Mindfulness Activities for the Elementary Classroom
How do you get a classroom full of energetic little kids to practice stillness? Believe it or not, it’s possible. Mindfulness isn’t new, but it’s undoubtedly become a popular classroom movement in recent years. What is it? According to Psychology Today, “mindfulness is a state of active, open attention on the present.”
This can happen in a meditation practice where the object is to bring one’s awareness to a singular focus for a sustained amount of time—like say, focusing on your breathing for five minutes. If your thoughts wander, that’s okay. It’s normal. The idea is to gently bring your mind back to that focus, and over time it becomes easier to maintain that focus for longer lengths of time. Mindfulness is also about learning to pause and check in with yourself regularly. It’s a metacognitive process that can keep you grounded in moments of stress, instead of reacting impulsively.
Why teach mindfulness?
When we teach young learners to be more aware of their emotions, surroundings, and decisions, we help them become more purposeful in their responses and actions. Research on mindfulness shows that it helps students with attention, emotional regulation, compassion, and calming, according to Mindful Schools. When a child is feeling frustrated, mindfulness can teach them how to stop and assess their mood. They can ask themselves questions like: Am I confused? Hungry? Tired? Do I need to take a breath? Ready to get started? Here, we’ll offer practical mindfulness exercises you can use in your classroom anytime.
Supplies: timer, calming music poster (Optional)
You may not be able to just ask a room full of children to sit in lotus position for 30 minutes of blissful stillness, but you can slowly build a meditation practice over time. Start small and set a timer for two minutes. Perhaps turn off the lights and have some calm music on hand. Ask students to find a cozy spot and to sit comfortably. Tell them that together you are going to start a new stillness challenge and each day you’ll see how long it can go. Track your meditation progress on a poster. The object of the challenge? To keep your eyes closed, sit in stillness and to focus on breathing slowly. Encourage students to avoid talking and fidgeting. They should attempt to sit as still as possible and if their thoughts wander, instruct them to kindly bring them back to the breath. The timer will go off when two minutes are up. Take a nice stretch and debrief how it went. The next day? Try three minutes!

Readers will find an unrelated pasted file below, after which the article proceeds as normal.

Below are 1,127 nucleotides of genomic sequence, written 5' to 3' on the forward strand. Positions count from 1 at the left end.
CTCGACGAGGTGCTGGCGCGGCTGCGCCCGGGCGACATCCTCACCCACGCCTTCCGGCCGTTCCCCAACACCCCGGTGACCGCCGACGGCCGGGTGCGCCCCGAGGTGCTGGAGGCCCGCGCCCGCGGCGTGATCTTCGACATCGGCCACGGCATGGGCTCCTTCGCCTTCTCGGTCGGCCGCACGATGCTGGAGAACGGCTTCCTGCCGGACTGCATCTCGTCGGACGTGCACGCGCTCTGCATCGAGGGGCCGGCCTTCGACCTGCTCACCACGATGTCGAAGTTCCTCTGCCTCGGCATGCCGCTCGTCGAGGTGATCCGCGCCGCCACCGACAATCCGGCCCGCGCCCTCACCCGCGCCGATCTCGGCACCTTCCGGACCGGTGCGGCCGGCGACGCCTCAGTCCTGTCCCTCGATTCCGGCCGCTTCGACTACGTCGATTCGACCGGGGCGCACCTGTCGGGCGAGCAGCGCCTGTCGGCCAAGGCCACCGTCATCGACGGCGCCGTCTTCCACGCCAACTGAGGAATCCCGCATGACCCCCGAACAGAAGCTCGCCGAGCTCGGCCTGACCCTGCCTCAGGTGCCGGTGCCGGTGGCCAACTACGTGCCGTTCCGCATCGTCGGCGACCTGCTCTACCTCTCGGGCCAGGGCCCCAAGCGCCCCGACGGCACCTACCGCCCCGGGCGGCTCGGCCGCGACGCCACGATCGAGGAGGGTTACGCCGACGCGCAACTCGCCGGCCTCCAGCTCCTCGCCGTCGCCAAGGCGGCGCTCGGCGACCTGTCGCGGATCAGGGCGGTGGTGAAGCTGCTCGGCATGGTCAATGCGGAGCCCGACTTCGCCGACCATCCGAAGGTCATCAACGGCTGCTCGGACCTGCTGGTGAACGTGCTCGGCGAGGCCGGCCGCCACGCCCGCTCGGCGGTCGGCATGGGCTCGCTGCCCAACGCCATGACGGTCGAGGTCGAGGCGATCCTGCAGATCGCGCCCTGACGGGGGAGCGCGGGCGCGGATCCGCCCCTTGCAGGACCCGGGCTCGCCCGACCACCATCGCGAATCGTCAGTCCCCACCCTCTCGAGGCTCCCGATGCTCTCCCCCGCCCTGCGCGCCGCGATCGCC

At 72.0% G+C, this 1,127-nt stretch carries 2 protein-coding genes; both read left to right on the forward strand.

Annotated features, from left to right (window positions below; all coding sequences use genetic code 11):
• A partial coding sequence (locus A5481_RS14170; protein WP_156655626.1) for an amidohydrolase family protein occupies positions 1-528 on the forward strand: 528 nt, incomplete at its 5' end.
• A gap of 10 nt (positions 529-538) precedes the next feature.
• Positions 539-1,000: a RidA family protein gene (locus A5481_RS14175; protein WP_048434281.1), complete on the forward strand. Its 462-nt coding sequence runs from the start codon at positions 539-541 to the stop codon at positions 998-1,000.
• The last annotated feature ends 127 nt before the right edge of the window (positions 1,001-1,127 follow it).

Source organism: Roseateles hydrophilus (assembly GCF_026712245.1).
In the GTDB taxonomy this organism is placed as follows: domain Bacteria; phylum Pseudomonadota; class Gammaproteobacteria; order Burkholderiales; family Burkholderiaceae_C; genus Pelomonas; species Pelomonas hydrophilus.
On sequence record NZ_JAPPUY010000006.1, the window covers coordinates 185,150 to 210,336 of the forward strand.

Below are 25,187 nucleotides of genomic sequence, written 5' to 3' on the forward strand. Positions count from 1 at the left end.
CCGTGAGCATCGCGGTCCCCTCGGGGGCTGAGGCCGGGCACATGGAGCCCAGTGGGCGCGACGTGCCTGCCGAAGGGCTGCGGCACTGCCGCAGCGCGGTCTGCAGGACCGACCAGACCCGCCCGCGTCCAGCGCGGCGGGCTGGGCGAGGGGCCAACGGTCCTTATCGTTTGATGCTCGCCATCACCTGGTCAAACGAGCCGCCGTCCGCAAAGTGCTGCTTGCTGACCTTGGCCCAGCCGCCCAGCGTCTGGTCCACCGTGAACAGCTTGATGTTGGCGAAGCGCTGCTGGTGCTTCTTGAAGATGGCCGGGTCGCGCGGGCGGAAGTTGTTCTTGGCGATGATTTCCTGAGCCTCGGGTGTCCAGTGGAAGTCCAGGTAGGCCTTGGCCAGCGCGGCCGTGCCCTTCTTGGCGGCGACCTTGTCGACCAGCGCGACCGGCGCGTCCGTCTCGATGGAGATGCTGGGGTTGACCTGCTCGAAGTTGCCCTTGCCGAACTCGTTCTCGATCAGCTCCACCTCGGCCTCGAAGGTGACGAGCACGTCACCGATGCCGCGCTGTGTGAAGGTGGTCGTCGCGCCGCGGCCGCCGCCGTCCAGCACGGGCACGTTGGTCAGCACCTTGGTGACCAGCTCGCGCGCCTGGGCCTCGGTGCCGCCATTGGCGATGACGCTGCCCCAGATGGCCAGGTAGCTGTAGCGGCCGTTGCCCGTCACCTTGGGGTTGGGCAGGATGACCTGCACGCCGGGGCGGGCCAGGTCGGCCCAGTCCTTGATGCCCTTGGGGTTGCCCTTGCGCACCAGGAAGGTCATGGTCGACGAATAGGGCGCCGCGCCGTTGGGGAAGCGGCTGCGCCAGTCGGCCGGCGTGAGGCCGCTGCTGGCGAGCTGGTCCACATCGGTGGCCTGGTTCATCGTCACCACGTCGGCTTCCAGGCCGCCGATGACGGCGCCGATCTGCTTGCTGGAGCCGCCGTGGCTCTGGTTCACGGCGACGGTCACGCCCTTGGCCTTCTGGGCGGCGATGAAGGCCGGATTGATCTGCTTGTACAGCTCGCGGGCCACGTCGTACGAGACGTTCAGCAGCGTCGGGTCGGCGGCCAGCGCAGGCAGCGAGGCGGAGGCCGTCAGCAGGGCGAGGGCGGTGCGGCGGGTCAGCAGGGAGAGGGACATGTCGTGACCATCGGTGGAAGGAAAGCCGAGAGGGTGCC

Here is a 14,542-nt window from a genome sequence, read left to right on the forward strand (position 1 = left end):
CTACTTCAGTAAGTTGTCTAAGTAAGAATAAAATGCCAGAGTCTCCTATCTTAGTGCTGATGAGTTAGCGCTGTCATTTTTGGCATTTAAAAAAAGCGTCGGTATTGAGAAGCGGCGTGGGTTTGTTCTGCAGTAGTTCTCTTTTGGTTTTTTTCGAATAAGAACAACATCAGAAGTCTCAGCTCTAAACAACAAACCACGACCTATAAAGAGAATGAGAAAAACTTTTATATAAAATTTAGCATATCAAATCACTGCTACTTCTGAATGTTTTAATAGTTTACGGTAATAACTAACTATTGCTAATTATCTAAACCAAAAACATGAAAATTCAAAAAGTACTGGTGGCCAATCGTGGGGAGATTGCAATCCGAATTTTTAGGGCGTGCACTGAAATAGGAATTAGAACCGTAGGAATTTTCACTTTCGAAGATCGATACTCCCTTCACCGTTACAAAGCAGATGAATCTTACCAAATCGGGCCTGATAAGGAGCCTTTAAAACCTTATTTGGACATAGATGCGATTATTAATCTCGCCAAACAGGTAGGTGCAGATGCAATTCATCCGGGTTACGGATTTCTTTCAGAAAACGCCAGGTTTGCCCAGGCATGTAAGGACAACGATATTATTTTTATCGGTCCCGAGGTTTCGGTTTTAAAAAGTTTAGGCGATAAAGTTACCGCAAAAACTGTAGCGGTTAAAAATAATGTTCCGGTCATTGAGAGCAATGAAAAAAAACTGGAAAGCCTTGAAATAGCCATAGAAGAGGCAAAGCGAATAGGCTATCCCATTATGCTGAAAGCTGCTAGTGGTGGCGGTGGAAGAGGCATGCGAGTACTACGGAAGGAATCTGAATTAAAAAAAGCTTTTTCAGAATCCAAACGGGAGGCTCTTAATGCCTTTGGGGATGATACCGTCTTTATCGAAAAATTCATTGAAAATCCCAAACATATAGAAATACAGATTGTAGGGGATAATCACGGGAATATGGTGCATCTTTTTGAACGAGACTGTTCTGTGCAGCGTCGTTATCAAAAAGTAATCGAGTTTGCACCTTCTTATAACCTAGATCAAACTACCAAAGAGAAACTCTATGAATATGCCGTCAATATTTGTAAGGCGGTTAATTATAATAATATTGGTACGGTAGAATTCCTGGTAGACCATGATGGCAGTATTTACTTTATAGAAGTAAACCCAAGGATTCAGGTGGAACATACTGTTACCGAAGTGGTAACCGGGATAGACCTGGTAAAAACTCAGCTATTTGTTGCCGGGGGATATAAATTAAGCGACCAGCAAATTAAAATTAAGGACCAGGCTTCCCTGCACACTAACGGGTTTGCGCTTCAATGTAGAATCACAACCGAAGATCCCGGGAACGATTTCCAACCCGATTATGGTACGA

An idea for special needs students who perhaps can’t sit still:
Have your student sit where they can place their fingertips on the desk or their knees. Starting with the thumbs, tap each finger on the table to count in the breath—inhale 1-2-3-4-5 and then to count out the breath—exhale 1-2-3-4-5. This can also be done by raising arms or lifting feet off the ground with each breath.
Supplies: timer, candy or raisins
First, choose your edible. A piece of candy (like Skittles or Hershey’s Kisses) or a raisin works. Set a timer for two minutes. The idea is for students to close their eyes, holding the object in their mouth and focusing on it without chewing. Let’s say it’s a Hershey’s Kiss. For three minutes, students should focus on the candy melting in their mouth slowly. If their thoughts drift, they should simply bring them back to the candy. They should focus on the sensory experience—the taste and feel of the object. Doing so provides a tasty focal point for the mind and builds the capacity for stillness and mindful focus.
Breathing Buddy Meditation
Supplies: timer, calming music, stuffed animals or tennis ball
Have students lie down. Each student should get a stuffed animal or tennis ball to rest on their stomach. Set a timer, and for your determined length of time, students should close their eyes, taking slow deep breaths while balancing their stuffed animal or ball on their stomach. If the object falls off, they can simply put it back and keep breathing. The object is to keep the focus on the breath and to balance the object for the given time.
Supplies: timer, calming music
This can be done anywhere—inside the classroom, on the playground, or on a field trip. Ask students to sit comfortably and close their eyes. Take a few deep breaths together and then offer the following prompts.
- For 30 seconds, focus deeply on what you can hear. Even the smallest noises.
- For 30 seconds, focus deeply on what you can smell.
- For 30 seconds, focus deeply on what you can feel.
- Open your eyes and look up. For 30 seconds, focus deeply on what you can see.
Supplies: timer, bell, singing bowl, singing bowl app
Ask students to sit comfortably and close their eyes. Using a bell, a Tibetan singing bowl, or tuning fork (or a video/app of any one of these), play a robust, reverberating tone. Ask students to breathe quietly, and listen intently to the sound as it fades. When they can no longer hear it, they should put their head down. You can repeat this a few times.
Supplies: A Body Scan Meditation
A body scan is a guided meditation that takes students through a head-to-toe scan of the body. Students should sit or lie down comfortably. Listening to the audio, students should follow the cues to breath and relax the body muscle by muscle. This practice can help students learn to assess tension and use their breath to release it and its especially helpful for students with sleep problems.
Want more information on bringing mindfulness to your classroom?
Check out these resources!
Sitting Still Like a Frog: Mindfulness Exercises for Kids (and Their Parents)
Everyday SEL in Elementary School: Integrating Social-Emotional Learning and Mindfulness Into Your Classroom 1st Edition
Teaching Mindfulness Skills to Kids and Teens 1st Edition